Valley Breeze

The Valley Breeze Cumberland Lincoln 9-19-13

The Valley Breeze Newspapers serving the Northern Rhode Island towns of Cumberland, Lincoln, Woonsocket, Smithfield, North Smithfield, Pawtucket, North Providence, Scituate, Foster, and Glocester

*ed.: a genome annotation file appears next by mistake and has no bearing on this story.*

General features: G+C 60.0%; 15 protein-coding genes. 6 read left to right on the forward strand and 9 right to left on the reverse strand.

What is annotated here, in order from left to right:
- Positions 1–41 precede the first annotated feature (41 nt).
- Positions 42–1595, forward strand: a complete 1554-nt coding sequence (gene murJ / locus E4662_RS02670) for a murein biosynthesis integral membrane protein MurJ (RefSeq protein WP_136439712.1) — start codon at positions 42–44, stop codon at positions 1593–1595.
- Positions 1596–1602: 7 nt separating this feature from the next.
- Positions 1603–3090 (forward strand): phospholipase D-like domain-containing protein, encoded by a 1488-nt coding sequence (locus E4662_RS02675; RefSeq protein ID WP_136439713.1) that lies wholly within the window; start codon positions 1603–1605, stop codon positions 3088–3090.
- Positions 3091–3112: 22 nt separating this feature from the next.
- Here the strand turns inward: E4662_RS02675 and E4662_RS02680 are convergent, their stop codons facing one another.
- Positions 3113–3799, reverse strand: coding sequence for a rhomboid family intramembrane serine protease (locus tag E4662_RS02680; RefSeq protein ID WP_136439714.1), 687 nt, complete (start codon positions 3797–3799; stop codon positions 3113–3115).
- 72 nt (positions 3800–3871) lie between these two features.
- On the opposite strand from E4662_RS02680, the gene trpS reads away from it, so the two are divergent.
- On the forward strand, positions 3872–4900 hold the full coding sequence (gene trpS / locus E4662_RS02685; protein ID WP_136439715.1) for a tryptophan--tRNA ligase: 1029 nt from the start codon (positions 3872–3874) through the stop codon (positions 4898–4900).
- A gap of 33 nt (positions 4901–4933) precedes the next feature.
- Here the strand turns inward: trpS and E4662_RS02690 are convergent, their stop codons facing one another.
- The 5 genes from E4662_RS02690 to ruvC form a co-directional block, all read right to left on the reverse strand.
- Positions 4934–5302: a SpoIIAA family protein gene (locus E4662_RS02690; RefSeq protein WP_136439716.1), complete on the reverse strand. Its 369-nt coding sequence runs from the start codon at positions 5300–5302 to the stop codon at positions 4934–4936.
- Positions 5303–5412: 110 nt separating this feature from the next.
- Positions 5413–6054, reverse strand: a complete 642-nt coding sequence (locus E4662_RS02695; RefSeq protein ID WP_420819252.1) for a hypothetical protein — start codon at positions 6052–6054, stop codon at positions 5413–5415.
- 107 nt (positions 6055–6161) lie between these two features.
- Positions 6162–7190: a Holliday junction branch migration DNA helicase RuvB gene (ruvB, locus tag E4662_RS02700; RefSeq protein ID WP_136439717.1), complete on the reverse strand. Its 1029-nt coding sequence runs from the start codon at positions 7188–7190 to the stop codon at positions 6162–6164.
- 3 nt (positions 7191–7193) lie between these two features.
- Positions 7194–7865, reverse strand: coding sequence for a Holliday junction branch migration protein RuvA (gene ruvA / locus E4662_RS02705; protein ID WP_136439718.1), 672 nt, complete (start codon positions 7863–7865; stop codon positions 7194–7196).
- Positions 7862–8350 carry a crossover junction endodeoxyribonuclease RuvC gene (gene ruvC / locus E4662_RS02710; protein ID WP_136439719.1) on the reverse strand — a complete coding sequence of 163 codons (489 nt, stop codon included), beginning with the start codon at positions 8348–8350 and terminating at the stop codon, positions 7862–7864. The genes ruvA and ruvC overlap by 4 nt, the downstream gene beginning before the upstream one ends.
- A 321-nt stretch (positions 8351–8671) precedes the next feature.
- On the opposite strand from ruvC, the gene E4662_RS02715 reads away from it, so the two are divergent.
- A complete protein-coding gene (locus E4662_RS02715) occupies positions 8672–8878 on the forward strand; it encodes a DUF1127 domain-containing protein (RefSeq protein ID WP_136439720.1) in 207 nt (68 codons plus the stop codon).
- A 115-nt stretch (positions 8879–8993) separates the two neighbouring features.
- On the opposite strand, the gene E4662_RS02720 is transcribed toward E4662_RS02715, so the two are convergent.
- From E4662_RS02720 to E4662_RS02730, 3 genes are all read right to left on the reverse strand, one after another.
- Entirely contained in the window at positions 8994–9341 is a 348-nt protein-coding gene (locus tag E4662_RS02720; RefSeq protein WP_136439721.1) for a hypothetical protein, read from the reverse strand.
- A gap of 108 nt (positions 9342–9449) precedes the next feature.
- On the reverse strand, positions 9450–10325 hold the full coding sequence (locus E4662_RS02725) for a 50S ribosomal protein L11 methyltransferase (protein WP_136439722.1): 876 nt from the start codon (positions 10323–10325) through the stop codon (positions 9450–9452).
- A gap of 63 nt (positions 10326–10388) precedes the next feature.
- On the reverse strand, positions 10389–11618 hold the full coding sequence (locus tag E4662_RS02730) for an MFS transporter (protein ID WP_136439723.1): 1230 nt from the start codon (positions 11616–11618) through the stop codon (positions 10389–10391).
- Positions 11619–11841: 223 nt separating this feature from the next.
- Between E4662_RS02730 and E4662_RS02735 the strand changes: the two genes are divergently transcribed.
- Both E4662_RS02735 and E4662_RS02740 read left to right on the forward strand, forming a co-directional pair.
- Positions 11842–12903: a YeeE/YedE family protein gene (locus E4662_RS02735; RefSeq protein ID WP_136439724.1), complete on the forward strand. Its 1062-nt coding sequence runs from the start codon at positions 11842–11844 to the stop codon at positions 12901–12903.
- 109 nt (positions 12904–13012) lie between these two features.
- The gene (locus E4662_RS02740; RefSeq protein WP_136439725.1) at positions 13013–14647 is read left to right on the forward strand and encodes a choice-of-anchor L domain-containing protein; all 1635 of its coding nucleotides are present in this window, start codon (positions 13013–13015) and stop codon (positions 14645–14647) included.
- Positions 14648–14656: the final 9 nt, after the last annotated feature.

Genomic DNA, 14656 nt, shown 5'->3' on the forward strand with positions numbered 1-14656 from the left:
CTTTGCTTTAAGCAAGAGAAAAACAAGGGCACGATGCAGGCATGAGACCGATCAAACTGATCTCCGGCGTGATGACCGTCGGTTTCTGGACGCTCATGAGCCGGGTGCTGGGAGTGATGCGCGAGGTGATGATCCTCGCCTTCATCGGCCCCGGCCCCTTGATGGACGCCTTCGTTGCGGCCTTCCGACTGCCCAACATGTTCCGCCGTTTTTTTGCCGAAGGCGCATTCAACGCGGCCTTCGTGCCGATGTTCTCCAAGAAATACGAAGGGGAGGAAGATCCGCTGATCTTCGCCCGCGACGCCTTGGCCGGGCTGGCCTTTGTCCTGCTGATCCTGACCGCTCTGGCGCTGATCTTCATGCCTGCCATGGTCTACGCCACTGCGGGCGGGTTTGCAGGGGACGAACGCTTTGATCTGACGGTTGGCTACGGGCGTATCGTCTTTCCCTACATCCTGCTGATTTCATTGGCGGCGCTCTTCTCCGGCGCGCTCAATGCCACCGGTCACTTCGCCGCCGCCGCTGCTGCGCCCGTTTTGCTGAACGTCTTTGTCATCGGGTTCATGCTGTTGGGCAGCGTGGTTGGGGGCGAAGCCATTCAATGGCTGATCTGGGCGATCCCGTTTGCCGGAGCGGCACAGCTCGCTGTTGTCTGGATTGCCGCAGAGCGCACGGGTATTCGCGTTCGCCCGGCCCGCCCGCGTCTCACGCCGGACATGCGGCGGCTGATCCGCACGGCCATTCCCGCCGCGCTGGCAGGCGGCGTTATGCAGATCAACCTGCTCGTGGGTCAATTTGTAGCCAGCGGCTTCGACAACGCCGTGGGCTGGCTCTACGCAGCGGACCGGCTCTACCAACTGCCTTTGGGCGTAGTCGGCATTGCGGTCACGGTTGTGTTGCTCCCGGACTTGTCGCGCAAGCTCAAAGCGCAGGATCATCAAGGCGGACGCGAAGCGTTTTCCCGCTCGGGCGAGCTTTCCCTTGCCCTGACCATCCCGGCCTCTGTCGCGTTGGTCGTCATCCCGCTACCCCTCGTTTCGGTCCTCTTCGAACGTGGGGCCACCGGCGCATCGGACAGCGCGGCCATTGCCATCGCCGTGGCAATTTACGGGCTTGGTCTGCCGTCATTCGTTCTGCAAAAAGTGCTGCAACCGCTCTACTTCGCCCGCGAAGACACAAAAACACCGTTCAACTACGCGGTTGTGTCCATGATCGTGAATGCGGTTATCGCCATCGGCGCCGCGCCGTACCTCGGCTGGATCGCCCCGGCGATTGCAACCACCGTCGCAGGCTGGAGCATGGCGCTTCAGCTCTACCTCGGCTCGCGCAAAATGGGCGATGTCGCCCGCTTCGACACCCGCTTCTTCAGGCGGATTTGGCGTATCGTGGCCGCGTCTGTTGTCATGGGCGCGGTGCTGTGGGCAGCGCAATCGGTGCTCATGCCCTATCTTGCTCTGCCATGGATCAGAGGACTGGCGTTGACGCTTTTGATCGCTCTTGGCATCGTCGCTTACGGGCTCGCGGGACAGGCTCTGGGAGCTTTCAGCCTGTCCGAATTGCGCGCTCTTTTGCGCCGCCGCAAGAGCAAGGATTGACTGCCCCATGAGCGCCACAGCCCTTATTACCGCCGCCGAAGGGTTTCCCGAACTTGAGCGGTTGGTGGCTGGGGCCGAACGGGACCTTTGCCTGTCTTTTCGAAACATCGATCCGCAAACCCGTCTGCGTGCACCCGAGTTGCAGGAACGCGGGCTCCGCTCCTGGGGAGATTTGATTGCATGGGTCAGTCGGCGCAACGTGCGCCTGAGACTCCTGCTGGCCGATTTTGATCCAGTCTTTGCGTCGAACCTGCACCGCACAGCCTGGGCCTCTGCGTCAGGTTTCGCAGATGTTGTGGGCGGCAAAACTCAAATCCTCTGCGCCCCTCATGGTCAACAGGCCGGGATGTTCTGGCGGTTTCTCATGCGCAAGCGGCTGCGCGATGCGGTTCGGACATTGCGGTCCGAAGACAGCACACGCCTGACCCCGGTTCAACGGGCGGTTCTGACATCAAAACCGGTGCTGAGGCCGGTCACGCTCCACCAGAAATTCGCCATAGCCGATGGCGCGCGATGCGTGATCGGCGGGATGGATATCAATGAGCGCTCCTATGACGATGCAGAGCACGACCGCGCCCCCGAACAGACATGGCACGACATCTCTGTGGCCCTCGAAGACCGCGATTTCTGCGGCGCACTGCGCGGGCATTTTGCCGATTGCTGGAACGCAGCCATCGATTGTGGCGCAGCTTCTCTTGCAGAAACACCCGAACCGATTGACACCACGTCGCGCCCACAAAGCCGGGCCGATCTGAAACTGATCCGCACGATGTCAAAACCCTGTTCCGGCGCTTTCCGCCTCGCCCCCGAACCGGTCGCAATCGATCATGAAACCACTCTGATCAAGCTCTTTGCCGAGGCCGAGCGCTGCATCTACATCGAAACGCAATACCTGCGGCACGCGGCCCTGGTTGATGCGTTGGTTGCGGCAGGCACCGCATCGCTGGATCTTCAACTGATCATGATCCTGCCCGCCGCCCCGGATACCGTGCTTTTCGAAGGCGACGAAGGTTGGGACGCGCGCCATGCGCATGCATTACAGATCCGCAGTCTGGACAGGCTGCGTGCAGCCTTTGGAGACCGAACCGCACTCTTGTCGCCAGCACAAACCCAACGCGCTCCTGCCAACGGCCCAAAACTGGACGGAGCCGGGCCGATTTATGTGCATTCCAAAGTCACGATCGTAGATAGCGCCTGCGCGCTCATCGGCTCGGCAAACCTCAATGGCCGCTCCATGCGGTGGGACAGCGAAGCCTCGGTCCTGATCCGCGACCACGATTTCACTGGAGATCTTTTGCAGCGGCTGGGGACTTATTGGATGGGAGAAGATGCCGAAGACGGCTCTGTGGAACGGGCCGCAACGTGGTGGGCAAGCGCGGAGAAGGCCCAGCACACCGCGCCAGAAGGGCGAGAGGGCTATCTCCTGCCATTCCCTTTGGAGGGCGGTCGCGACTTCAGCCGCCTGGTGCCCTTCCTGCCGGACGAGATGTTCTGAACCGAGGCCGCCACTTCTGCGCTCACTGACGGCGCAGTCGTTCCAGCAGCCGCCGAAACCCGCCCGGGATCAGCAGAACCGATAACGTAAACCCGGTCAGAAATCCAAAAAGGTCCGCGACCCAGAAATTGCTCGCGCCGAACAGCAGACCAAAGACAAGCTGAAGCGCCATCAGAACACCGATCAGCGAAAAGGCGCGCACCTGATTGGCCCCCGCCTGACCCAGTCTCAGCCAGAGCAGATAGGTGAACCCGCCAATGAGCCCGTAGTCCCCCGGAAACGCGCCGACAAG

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Serving Cumberland and Lincoln SEPTEMBER 19-25, 2013 FREE Breeze The valley Give me a 'C'! INTO THE WOODS Colts cheerleaders are ready to rock the sidelines. PAGE 29 Join in the statewide Land Trust Days this weekend. LIVING @ "Like" us on Search for The Valley Breeze Newspapers A charitable shade of pink More Lincoln students headed to charter schools Is 'publicity task force' the answer? By MEGHAN KAVANAUGH Valley Breeze Staff Writer IN CUMBERLAND Water aplenty found in newly dug wells, but quality results are pending By MARCIA GREEN Valley Breeze Editor LINCOLN – More Lincoln children have enrolled in charter schools this year, causing a $31,120 tuition increase that administrators had not expected. Blackstone Valley Prep Mayoral Academy now has 113 Lincoln students, an fortunato increase of 10 over Lincoln's projections, Business Manager Lori Miller said. Jennifer LoPiccolo, BV Prep director of external affairs, said Lincoln kindergarten enrollment increased from 23 to 32 students this year, now making up 20 percent of all kindergarten enrollment at the school. Last year, Lincoln kindergarten students made up 14 percent. Because of that kindergarten increase, LoPiccolo said, overall Lincoln enrollment has See CHARTER, Page 8 Valley Breeze photo by David Wuerth Shades of Pink, a nonprofit dedicated to raising funds for breast cancer research, hosted a day of pink pumpkin decorating, hayrides and a straw bale maze Sunday at Attleboro Farms on Route 121. Shades of Pink was founded by Cumberland breast cancer survivors Sharyn Vicente and Hilda Potrzeba. Above, volunteers Rebecca Potrzeba, 17, and Lauren Provoyeur, 17, both from Cumberland, wait on the hayride for parents and children to join them. The girls will read stories along the ride. See more photos on Page 4. USA Karate CUMBERLAND – Water Supt. Chris Champi told The Breeze this week he anticipates completely shutting down the water treatment plant on Nate Whipple Highway if test drilling for new groundwater wells is fruitful. That would spare the 21,000 customers of the Cumberland Water Department from spending $2.5 million on statemandated upgrades to the plant. At the same time, water processing costs would plummet, easily offsetting the $1.8 million cost of establishing each new well, says Champi. Champi told The Breeze the first test site, the east field of Franklin Farm on Abbott Run Valley Road, found plenty of water but no news on water quality yet. And because the water there is unusually deep, an alternate means of checking the rate of flow will be needed. C U M B ERLAN D – N EW LIST ! LEARN TO: • BE FIT • RISE ABOVE THE BULLY • BE A LEADER CALL FOR A FREE INTRODUCTORY CLASS Also offering: • Children's Karate Ages 4 & up • Adult & Teen Kenpo/Jiu Jitsu/MMA • Women's Self Defense • Muay Thai Kickboxing Adult/Teen Fitness + Discipline + Self Defense = SUCCESS 246 Front Street, Lincoln, RI 728-1972 NO OBLIGATION WITH FREE TRIALS 6 AVALON PL,CUM BERLAND,RI Excepti european : onal styl hom e i Aval features over 5,000 sfoflvi e n on i ng i udi ful i aw (au pai i l er w i w al ncl ng l nl r) n ow th kout, profl andscaped fenced yard,guni pool w ooded & te , pri .$749,000. vate N a n c y C a sim iro AREP, CH M S, SRS Col el Banker, Resi dw l denti Brokerage al 198 5 M endo n R o ad, C um b erl R I0 2 8 6 4 and, Nancy. m io@ NEM oves. Casi r com w w w. oves. /nancy. m io. e NEM com casi r hom (4 0 1 ) 4 6 5 -20 7 3 ©2013 Breeze Publications Inc. Test drilling had moved last week to the town's Schofield Farm on Nate Whipple Highway. CHAMPI There the water is flowing just fine –100 gallons per minute with little drop in the water table – but water quality tests are still coming. In another week or so, equipment will move to the last site of this testing phase, on Staples Road at the edge of Sneech Pond. Champi concedes he's "like an expectant father" as he awaits for the results that could mean huge future savings for the Cumberland Water Department. "Everything is premature," Champi lamented last week. "You don't know until all the pieces come back. Yeah, we have water, but now what? We're chugging along, but this See WATER, Page 22

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